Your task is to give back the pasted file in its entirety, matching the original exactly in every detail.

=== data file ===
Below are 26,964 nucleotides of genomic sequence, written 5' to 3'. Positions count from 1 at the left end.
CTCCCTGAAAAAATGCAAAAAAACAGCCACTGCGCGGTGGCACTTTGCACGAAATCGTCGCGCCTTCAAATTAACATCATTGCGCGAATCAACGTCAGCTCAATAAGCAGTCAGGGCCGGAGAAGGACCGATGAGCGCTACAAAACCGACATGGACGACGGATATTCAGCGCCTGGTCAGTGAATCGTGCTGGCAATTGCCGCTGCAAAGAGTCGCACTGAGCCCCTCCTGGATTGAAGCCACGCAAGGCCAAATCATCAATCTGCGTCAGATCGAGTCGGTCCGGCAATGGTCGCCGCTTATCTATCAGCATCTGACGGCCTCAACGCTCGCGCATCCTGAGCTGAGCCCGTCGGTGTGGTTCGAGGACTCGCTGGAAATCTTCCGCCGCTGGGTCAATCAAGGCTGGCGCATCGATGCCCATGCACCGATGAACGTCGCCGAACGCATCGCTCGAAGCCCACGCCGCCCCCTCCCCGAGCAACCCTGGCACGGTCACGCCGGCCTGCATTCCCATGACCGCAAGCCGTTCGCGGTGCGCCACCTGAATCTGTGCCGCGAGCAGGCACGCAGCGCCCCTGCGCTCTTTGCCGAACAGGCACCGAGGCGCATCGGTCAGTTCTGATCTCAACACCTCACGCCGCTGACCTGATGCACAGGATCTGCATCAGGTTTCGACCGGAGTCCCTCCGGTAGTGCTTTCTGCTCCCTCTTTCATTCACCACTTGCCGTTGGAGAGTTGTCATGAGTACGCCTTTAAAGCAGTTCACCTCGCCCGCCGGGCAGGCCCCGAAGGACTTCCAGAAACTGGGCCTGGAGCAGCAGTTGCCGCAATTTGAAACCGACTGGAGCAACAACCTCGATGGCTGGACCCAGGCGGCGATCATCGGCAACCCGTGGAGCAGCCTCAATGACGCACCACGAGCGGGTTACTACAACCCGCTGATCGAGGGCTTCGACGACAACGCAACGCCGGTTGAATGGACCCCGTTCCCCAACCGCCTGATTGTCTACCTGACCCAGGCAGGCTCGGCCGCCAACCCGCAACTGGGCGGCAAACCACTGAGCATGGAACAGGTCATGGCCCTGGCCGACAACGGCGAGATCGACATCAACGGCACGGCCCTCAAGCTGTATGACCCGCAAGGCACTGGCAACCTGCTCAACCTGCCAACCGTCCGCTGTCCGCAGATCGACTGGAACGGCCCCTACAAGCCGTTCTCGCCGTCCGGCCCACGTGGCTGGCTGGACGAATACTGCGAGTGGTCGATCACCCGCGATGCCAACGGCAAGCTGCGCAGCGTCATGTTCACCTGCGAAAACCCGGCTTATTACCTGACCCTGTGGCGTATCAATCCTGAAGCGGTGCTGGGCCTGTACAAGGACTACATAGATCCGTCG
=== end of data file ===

Below are 26,964 nucleotides of genomic sequence, written 5' to 3'. Positions count from 1 at the left end.
CTCCCTGAAAAAATGCAAAAAAACAGCCACTGCGCGGTGGCACTTTGCACGAAATCGTCGCGCCTTCAAATTAACATCATTGCGCGAATCAACGTCAGCTCAATAAGCAGTCAGGGCCGGAGAAGGACCGATGAGCGCTACAAAACCGACATGGACGACGGATATTCAGCGCCTGGTCAGTGAATCGTGCTGGCAATTGCCGCTGCAAAGAGTCGCACTGAGCCCCTCCTGGATTGAAGCCACGCAAGGCCAAATCATCAATCTGCGTCAGATCGAGTCGGTCCGGCAATGGTCGCCGCTTATCTATCAGCATCTGACGGCCTCAACGCTCGCGCATCCTGAGCTGAGCCCGTCGGTGTGGTTCGAGGACTCGCTGGAAATCTTCCGCCGCTGGGTCAATCAAGGCTGGCGCATCGATGCCCATGCACCGATGAACGTCGCCGAACGCATCGCTCGAAGCCCACGCCGCCCCCTCCCCGAGCAACCCTGGCACGGTCACGCCGGCCTGCATTCCCATGACCGCAAGCCGTTCGCGGTGCGCCACCTGAATCTGTGCCGCGAGCAGGCACGCAGCGCCCCTGCGCTCTTTGCCGAACAGGCACCGAGGCGCATCGGTCAGTTCTGATCTCAACACCTCACGCCGCTGACCTGATGCACAGGATCTGCATCAGGTTTCGACCGGAGTCCCTCCGGTAGTGCTTTCTGCTCCCTCTTTCATTCACCACTTGCCGTTGGAGAGTTGTCATGAGTACGCCTTTAAAGCAGTTCACCTCGCCCGCCGGGCAGGCCCCGAAGGACTTCCAGAAACTGGGCCTGGAGCAGCAGTTGCCGCAATTTGAAACCGACTGGAGCAACAACCTCGATGGCTGGACCCAGGCGGCGATCATCGGCAACCCGTGGAGCAGCCTCAATGACGCACCACGAGCGGGTTACTACAACCCGCTGATCGAGGGCTTCGACGACAACGCAACGCCGGTTGAATGGACCCCGTTCCCCAACCGCCTGATTGTCTACCTGACCCAGGCAGGCTCGGCCGCCAACCCGCAACTGGGCGGCAAACCACTGAGCATGGAACAGGTCATGGCCCTGGCCGACAACGGCGAGATCGACATCAACGGCACGGCCCTCAAGCTGTATGACCCGCAAGGCACTGGCAACCTGCTCAACCTGCCAACCGTCCGCTGTCCGCAGATCGACTGGAACGGCCCCTACAAGCCGTTCTCGCCGTCCGGCCCACGTGGCTGGCTGGACGAATACTGCGAGTGGTCGATCACCCGCGATGCCAACGGCAAGCTGCGCAGCGTCATGTTCACCTGCGAAAACCCGGCTTATTACCTGACCCTGTGGCGTATCAATCCTGAAGCGGTGCTGGGCCTGTACAAGGACTACATAGATCCGTCG